When we are mindful, we are aware of the present moment without judgment. When it comes to eating, being mindful helps us tune into our body’s cues so we can hear more clearly when we are hungry or full.  Many social and environmental factors can stand in the way of being able to listen to our bodies. Mindfulness helps us break free from long standing habits by examining thoughts and feelings that affect how, why and when we eat (or don’t eat!)

Here are some ideas to be a more mindful:

Shift out of Autopilot Eating: What did you have for breakfast? Be honest. Many people eat the same thing day in and day out. Notice whether you are stuck in any kind of rut or routine.  It can help to keep a food log to become more aware.

Take Mindful Bites: Did you ever eat an entire plate of food and not taste one single bite? Bring all your senses to the dinner table to experience each bite from start to finish. Breathe in the aroma of a fresh loaf of bread, notice the texture of yogurt on your tongue and truly taste each mouthful.

Attentive Eating: Sure, you’re busy and have a lot ‘on your plate.’  It is hard to make eating a priority rather than an option or side task. If you get the urge for a snack while doing your homework or studying, stop and take a break instead, and give eating 100% of your attention. Try to avoid multitasking while you eat. When you eat, just eat.

Mindfully Check In: Ask yourself, ‘How hungry am I on a scale of one to ten?’ Gauging your hunger level is a little like taking your temperature. Each time you eat, ask yourself, ‘Am I physically hungry? Am I eating out of habit? Am I eating because of an emotion like stress or boredom? Aim to eat until you are satisfied, leaving yourself neither stuffed nor starving.

Thinking Mindfully: Observe any critical or judging thoughts like ‘I’m so stupid, why did I eat that!’ Just because you think negative thoughts doesn’t mean you need to act on them. Negative thoughts can trigger overeating or stop you from making healthy choices. Remember: A thought is just a thought, not a fact, and you can choose how to respond to thoughts without judgment. Be kind to yourself!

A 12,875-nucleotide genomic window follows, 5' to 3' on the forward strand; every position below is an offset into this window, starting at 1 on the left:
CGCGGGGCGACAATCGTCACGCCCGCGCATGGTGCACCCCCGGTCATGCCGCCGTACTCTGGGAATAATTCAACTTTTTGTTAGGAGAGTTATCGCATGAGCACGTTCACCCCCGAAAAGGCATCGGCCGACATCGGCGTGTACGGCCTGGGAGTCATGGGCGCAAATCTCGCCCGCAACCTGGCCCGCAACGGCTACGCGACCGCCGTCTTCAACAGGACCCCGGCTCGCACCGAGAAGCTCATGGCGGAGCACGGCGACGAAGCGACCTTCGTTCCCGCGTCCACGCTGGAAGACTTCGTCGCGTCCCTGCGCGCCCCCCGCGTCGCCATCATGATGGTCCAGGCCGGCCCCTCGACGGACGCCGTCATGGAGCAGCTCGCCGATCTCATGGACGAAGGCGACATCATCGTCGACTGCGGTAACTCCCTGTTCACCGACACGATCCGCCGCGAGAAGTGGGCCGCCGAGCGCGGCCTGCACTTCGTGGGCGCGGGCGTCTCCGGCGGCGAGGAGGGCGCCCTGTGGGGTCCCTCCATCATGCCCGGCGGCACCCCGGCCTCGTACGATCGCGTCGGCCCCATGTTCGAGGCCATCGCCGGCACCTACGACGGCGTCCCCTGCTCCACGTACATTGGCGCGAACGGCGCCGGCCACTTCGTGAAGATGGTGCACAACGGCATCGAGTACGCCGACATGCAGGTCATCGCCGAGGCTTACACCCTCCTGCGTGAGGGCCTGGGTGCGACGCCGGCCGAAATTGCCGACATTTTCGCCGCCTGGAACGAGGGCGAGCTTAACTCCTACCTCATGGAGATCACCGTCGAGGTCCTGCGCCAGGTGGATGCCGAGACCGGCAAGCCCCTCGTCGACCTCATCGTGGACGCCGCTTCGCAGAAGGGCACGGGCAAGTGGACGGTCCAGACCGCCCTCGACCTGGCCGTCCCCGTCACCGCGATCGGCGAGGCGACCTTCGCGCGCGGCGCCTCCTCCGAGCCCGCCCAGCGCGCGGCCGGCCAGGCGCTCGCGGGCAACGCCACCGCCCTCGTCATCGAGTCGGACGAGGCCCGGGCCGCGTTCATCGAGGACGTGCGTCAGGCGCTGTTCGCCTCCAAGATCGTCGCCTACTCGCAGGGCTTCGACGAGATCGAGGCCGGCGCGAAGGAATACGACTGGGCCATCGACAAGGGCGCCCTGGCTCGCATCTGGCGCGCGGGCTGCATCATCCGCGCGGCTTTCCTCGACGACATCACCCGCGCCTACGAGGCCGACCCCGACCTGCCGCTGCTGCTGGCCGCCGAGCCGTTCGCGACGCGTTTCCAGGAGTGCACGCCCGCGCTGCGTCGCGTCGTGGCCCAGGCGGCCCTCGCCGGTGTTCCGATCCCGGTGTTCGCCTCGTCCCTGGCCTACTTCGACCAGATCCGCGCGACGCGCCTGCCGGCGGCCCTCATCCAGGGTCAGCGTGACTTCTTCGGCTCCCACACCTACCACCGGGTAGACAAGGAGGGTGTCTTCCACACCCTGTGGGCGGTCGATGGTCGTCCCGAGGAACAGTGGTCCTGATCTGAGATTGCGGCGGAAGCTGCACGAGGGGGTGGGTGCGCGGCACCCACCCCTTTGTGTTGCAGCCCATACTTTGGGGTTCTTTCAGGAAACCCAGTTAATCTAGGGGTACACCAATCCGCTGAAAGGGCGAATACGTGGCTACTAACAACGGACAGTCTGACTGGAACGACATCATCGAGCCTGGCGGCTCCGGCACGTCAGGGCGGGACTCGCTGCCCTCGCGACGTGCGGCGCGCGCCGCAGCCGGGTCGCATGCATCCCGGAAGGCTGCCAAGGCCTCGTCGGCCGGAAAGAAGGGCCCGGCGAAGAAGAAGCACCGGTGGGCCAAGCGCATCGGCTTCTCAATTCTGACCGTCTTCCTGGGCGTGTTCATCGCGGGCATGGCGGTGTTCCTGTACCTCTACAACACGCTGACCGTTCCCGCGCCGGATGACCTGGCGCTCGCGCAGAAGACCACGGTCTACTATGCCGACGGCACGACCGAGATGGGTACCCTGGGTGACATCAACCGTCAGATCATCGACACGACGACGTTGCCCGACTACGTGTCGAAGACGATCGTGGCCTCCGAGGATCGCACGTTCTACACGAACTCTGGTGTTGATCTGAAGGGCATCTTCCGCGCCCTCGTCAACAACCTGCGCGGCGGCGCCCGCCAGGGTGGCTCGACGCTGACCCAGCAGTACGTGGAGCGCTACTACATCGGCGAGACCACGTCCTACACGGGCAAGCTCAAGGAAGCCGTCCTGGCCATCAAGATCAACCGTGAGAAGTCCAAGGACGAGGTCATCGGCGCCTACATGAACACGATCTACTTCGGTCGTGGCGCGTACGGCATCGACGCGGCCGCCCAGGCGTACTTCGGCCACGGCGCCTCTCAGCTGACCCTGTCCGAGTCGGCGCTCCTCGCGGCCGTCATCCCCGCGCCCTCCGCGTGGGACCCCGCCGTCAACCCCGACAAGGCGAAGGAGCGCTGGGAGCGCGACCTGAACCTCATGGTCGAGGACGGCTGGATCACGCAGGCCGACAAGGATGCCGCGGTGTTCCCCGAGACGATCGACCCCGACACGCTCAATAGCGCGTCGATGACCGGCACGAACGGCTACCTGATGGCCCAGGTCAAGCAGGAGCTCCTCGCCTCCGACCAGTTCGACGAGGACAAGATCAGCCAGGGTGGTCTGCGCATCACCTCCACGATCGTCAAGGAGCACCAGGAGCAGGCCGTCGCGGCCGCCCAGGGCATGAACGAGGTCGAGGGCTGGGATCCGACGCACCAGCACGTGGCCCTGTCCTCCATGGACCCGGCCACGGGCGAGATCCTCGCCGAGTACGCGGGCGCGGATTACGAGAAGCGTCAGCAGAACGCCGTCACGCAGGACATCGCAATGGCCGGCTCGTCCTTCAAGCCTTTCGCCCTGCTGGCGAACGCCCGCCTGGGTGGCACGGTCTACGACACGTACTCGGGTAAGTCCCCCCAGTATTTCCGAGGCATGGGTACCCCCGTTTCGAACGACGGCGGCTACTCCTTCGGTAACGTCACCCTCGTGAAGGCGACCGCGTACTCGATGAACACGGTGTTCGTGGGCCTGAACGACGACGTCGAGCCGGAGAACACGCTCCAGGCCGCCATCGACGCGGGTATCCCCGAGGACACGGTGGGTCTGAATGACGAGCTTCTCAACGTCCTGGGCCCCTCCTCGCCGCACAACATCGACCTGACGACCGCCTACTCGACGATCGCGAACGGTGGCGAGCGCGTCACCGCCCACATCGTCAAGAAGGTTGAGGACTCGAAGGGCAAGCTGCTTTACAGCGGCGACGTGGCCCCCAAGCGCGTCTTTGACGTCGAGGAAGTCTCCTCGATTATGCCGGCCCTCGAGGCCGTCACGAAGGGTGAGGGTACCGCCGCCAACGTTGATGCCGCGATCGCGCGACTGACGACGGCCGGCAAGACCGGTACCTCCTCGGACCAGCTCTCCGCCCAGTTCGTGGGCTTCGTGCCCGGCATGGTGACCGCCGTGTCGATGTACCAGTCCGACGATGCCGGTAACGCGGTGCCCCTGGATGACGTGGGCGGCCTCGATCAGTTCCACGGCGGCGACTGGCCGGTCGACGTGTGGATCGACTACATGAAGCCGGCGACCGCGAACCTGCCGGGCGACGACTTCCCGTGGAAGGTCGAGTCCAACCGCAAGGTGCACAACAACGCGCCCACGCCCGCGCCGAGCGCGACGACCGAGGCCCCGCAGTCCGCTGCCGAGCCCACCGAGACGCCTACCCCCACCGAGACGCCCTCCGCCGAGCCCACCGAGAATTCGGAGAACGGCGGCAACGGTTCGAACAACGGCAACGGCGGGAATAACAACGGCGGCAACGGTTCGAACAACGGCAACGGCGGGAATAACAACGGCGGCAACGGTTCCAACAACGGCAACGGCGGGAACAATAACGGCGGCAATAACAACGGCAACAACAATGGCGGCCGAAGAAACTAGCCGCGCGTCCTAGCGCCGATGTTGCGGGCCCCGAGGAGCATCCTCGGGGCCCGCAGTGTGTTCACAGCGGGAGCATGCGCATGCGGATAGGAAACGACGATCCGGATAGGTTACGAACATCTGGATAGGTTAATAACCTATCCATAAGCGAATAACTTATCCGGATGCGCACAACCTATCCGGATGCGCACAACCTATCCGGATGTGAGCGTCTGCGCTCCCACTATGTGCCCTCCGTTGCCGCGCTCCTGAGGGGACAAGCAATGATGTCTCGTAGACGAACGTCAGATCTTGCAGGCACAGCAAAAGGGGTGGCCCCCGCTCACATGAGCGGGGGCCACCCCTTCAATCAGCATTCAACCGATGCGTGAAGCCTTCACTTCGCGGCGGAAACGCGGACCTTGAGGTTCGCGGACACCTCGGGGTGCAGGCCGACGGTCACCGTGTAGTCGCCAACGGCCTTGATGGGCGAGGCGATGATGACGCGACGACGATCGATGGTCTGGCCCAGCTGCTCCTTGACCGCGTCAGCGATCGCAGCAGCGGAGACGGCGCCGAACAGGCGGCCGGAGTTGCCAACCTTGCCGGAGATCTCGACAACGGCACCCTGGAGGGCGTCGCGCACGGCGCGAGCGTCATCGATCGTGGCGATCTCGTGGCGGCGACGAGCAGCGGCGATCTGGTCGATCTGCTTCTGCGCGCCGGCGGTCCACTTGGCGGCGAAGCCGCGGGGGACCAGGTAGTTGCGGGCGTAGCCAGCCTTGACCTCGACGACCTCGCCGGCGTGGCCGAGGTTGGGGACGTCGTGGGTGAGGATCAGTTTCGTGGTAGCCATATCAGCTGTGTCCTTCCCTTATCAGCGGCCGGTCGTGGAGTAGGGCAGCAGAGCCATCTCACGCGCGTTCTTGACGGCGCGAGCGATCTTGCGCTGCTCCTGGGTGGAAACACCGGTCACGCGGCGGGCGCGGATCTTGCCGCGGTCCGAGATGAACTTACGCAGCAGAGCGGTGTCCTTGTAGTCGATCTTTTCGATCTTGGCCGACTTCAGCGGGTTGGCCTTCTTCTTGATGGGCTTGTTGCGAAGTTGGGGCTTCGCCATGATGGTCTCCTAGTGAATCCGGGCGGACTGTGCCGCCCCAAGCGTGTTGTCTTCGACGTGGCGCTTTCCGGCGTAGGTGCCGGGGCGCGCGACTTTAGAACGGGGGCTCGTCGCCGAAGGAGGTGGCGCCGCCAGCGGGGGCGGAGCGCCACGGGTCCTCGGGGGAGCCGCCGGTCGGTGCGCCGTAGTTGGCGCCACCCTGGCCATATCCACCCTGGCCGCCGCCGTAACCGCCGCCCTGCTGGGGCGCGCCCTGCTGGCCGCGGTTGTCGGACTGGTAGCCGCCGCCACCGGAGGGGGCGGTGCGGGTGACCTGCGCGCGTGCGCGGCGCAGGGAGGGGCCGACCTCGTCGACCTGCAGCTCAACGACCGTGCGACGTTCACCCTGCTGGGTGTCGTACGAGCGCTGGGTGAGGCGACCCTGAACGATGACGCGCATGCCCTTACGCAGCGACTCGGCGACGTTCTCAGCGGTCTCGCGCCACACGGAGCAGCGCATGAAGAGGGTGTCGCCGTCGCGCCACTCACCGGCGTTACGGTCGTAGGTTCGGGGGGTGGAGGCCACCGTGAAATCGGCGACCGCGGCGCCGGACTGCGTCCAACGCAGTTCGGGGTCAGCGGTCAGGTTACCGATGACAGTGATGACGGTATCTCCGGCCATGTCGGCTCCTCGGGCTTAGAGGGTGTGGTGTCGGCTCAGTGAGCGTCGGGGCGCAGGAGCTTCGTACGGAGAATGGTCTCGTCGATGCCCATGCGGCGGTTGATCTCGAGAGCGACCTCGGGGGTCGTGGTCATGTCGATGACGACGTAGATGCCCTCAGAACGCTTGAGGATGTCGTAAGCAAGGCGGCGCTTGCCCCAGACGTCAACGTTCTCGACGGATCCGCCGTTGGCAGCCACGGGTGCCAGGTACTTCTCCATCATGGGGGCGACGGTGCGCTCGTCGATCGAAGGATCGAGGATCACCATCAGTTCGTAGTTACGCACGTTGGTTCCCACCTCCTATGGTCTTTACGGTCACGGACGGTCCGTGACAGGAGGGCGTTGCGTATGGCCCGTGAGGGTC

Rorie Dunphey works under Vermont’s Blueprint for Health as the RN Chronic Care Coordinator at Family Practice Associates in Cambridge. She works one-on-one with people and also leads classes to promote health and help people better manage their chronic diseases. She also assists patients in accessing community and state resources to better coordinate their health and wellness needs. Rorie has a particular passion for promoting a healthy diet and exercise routine to inspire people to live their best life.

10 Tips to Stay Physically Active

By: Rorie Dunphey

Spring is a time of growth and a perfect time to start being more active. Being physically active is vital to a healthy lifestyle. Adults who are physically active are less likely to develop chronic diseases than adults who are sedentary. Research shows it can also help with depression and can increase your overall sense of well-being. Regular exercise can benefit people of all ages, shapes, sizes and abilities.

10 Tips to Stay Physically Active_Live Well Lamoille

Here are 10 tips to help you get started being more active this spring.

  1. Start activities slowly and build up over time – If you are just starting physical activity, build up slowly to prevent injury. After a few weeks, increase how often and how long you are active.
  2. Get your heart pumping – For health benefits, work up to at least 2 ½ hours of activity each week that requires moderate effort. For example, go for a brisk walk or bike ride. You can divide the time into increments of 10 minutes or more.
  3. Strength train to keep bones and muscles healthy – Do strengthening exercises 2-3 times a week. This could include lifting weights, doing push-ups and sit-ups, working with resistance bands, or even heavy gardening.
  4. Make the ACTIVE choice – Every little bit of activity can add up and doing something is better than nothing. Take the stairs, go for a 10-minute walk at lunch or park your car far away from your office, school or the store.
  5. Mix it up! There are endless ways to be active. Try out classes or activities you have never done like dancing or martial arts.
  6. Find an exercise buddy – Activities are often more enjoyable when done with friends or family. Join a walking group, attend a fitness class, play with the kids or join a gym. If you build a social network, your buddies will encourage and motivate you to stay active.
  7. Set goals and track your progress – Planning activities ahead and keeping records is a great way to reach your goals. Seeing your progress can also help you to stay motivated. Treat your exercise time like an appointment and put it on the calendar!
  8. Add on to your active time – Once you have established a routine, try to increase the time you are active or add variety. The more time you devote to being active, the better the health benefits.
  9. Increase your effort – Add more intensity once you have been moderately active for a while. Do this by turning your walk into a jog or swimming or biking faster.